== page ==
Review Calls for Alzheimer’s Drug Development Researchers have conducted the first-ever analysis of clinical trials for medications for Alzheimer’s disease, which they say reveals an urgent need to cultivate more treatment agents. The results were published July 3 in Alzheimer’s Research & Therapy. Using the advanced search mechanisms of ClinicalTrials.gov—a government website that records all ongoing ... Research in Brief
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Research in Brief  |   September 01, 2014
Review Calls for Alzheimer’s Drug Development
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Special Populations / Older Adults & Aging / Research Issues, Methods & Evidence-Based Practice / Research in Brief
Research in Brief   |   September 01, 2014
Review Calls for Alzheimer’s Drug Development
The ASHA Leader, September 2014, Vol. 19, 18. doi:10.1044/leader.RIB3.19092014.18
The ASHA Leader, September 2014, Vol. 19, 18. doi:10.1044/leader.RIB3.19092014.18
Researchers have conducted the first-ever analysis of clinical trials for medications for Alzheimer’s disease, which they say reveals an urgent need to cultivate more treatment agents. The results were published July 3 in Alzheimer’s Research & Therapy.
Using the advanced search mechanisms of ClinicalTrials.gov—a government website that records all ongoing clinical trials—Jeffrey L. Cummings, director of the Cleveland Clinic Lou Ruvo Center for Brain Health, and his colleagues constructed a comprehensive analysis of all trials since 2002. They discovered that there are relatively few drugs in development for Alzheimer’s disease. Compounding the problem, the failure rate for Alzheimer’s drug development is 99.6 percent for the decade 2002–2012, and the overall number of drugs in development has been declining since 2009.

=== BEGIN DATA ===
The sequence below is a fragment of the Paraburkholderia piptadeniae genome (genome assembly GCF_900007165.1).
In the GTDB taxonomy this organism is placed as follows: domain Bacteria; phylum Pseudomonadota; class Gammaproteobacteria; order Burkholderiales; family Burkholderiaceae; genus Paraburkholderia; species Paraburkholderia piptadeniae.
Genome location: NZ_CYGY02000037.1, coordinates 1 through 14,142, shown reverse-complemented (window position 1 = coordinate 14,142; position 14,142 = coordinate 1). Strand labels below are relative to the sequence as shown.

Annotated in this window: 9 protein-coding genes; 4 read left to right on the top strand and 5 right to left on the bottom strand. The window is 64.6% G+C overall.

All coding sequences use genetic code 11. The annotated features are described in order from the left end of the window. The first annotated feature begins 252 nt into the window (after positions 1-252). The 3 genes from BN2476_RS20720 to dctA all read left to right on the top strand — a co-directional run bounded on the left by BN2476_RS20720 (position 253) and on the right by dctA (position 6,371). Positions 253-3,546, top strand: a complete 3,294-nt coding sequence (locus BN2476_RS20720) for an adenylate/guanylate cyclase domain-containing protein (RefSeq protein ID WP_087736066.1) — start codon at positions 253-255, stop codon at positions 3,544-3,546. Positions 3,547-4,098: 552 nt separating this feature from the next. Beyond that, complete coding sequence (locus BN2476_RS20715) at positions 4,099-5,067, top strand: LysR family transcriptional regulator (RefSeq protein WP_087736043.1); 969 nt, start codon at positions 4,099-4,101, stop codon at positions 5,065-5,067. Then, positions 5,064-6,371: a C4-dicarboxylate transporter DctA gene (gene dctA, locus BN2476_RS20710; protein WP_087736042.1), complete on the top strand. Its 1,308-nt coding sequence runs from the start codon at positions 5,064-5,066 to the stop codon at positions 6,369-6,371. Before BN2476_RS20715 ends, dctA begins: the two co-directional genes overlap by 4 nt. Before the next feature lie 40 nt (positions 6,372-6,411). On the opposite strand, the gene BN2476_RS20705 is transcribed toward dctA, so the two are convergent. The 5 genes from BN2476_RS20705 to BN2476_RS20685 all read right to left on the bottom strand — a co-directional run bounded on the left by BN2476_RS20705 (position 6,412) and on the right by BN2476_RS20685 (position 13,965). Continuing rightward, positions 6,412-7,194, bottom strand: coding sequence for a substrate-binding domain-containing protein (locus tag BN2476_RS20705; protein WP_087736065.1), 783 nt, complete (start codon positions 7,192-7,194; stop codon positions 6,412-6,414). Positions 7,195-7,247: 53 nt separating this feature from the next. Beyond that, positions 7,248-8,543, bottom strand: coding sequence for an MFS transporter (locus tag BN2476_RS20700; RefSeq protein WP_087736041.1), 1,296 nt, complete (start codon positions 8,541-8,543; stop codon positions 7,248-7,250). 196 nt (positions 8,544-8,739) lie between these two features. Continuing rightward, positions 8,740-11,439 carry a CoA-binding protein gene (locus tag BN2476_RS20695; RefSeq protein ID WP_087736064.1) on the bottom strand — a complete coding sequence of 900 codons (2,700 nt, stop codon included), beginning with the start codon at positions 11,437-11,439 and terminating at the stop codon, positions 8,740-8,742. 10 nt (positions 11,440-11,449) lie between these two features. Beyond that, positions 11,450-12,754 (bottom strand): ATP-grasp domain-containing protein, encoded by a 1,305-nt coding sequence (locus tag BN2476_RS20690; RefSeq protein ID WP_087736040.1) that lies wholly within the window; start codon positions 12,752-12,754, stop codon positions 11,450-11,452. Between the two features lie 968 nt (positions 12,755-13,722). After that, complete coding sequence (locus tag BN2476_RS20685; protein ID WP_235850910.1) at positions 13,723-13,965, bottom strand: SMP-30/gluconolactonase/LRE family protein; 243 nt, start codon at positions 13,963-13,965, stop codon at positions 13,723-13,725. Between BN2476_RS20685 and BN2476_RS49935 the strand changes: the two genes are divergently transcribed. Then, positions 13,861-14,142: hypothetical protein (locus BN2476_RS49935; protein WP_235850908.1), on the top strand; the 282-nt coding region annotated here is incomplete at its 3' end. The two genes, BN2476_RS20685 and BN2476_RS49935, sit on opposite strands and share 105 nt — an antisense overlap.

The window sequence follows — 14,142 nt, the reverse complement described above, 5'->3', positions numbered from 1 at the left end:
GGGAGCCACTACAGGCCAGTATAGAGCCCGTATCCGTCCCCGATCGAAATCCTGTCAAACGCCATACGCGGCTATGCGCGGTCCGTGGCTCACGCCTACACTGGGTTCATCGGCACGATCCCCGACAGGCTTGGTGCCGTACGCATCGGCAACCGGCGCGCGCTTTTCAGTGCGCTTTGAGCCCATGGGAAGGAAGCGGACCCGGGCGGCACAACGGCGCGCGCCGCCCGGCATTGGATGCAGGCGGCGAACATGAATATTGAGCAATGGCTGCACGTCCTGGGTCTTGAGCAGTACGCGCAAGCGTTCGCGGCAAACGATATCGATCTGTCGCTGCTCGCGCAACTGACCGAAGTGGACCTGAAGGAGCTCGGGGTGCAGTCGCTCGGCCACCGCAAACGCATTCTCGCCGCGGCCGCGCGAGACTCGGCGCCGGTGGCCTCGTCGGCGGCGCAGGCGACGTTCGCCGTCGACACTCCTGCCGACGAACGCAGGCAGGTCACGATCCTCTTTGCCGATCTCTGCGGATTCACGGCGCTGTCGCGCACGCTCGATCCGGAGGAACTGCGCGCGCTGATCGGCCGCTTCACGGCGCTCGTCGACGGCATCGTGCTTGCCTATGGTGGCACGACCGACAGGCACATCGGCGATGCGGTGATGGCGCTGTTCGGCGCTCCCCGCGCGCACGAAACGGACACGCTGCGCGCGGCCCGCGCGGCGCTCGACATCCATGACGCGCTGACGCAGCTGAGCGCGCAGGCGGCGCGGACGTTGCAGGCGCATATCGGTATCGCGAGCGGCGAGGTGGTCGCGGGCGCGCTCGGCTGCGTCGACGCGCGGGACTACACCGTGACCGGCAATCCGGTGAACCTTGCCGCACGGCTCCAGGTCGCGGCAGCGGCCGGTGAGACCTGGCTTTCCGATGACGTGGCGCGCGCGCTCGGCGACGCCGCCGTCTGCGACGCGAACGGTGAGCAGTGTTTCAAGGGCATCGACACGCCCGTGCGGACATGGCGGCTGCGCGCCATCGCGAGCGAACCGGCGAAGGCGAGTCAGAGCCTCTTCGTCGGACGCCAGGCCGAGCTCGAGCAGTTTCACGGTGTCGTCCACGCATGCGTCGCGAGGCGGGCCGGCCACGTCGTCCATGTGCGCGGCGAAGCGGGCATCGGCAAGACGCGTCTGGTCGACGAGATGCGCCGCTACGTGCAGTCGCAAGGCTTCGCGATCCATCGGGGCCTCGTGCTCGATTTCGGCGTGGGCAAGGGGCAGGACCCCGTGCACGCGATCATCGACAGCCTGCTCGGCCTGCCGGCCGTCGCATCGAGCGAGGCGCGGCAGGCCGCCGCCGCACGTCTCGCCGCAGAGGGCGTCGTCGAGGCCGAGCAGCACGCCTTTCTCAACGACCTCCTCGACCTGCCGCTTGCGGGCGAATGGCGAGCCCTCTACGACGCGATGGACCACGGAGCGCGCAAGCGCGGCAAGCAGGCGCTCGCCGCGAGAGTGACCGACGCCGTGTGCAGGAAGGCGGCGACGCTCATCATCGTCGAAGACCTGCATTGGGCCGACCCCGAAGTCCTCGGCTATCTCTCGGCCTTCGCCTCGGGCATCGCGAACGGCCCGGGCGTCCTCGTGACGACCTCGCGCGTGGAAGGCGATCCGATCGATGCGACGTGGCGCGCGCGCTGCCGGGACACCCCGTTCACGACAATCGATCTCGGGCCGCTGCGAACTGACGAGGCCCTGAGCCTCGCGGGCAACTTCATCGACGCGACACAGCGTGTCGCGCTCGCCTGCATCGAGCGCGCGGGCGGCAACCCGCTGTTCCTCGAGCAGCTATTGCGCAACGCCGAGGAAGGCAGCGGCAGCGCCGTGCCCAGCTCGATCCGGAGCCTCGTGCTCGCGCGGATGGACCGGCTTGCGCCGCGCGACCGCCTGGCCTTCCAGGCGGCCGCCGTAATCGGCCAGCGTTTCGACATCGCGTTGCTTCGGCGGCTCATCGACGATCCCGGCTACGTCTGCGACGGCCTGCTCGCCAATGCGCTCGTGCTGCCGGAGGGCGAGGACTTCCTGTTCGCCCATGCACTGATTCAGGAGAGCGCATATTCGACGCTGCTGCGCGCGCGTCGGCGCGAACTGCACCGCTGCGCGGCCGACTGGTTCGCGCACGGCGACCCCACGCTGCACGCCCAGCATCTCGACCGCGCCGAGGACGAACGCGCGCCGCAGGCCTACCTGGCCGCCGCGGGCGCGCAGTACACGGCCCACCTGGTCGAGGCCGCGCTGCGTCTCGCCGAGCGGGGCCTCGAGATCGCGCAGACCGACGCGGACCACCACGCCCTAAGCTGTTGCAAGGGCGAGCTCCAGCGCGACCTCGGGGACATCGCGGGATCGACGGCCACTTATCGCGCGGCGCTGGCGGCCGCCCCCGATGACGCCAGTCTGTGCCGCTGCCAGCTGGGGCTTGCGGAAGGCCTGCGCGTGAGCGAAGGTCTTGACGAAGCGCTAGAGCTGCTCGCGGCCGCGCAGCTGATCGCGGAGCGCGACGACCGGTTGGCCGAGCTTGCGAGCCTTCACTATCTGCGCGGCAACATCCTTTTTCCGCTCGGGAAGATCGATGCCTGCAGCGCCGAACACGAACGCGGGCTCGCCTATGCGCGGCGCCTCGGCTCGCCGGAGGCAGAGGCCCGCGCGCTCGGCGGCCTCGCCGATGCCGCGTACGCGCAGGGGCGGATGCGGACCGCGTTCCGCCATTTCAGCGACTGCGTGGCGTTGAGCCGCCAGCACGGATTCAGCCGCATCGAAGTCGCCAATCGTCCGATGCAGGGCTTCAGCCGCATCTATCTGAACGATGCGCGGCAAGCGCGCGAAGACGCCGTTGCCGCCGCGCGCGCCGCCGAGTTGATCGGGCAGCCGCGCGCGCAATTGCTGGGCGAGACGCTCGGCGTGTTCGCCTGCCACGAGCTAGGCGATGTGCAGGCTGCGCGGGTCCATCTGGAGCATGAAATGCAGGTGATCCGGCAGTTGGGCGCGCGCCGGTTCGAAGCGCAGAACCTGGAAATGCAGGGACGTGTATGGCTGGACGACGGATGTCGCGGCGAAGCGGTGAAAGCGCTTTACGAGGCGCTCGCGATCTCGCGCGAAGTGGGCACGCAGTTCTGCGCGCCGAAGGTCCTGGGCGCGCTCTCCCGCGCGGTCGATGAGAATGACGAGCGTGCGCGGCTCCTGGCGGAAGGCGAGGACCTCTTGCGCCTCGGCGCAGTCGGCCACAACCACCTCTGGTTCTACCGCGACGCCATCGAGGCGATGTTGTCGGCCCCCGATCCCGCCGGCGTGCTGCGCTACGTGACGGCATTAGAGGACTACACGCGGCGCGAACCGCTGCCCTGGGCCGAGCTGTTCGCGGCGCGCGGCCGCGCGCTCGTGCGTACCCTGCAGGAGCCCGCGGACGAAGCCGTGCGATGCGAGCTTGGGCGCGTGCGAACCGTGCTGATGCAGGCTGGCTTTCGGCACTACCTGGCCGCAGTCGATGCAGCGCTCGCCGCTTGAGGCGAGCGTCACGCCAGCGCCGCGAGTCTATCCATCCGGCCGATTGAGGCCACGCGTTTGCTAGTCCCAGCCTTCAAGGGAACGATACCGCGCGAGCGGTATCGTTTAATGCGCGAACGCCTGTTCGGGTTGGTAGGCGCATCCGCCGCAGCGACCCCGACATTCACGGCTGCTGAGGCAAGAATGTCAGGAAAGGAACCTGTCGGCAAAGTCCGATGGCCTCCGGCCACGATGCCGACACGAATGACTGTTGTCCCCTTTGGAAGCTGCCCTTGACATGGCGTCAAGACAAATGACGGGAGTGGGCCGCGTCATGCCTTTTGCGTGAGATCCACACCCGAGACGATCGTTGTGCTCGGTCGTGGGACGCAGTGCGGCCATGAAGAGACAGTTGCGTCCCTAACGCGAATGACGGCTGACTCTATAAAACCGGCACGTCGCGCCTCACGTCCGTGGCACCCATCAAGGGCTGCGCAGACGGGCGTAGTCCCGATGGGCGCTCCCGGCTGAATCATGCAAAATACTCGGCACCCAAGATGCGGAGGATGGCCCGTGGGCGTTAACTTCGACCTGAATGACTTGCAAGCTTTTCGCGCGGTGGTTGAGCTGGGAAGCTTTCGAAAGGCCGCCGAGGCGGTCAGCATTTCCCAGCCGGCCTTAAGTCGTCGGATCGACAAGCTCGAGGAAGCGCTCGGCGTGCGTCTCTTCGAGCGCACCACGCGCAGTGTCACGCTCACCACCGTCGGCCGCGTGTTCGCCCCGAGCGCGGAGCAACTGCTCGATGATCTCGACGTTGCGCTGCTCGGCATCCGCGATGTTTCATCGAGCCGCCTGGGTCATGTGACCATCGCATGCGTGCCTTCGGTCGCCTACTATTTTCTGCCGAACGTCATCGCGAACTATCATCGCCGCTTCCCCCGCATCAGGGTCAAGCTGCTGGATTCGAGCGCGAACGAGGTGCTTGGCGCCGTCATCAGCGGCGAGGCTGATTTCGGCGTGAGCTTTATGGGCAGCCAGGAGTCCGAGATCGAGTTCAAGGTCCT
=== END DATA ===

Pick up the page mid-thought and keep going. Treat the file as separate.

An estimated 44 million people live with the condition worldwide. The research team points to a need for more support, growth and coordination of the AD drug system to improve the success rate for new therapies.
They note a need for more repositioning studies, which examine an already-approved drug in a new use or condition, thus accelerating the drug development process and reducing the need to invent new drugs.
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September 2014
Volume 19, Issue 9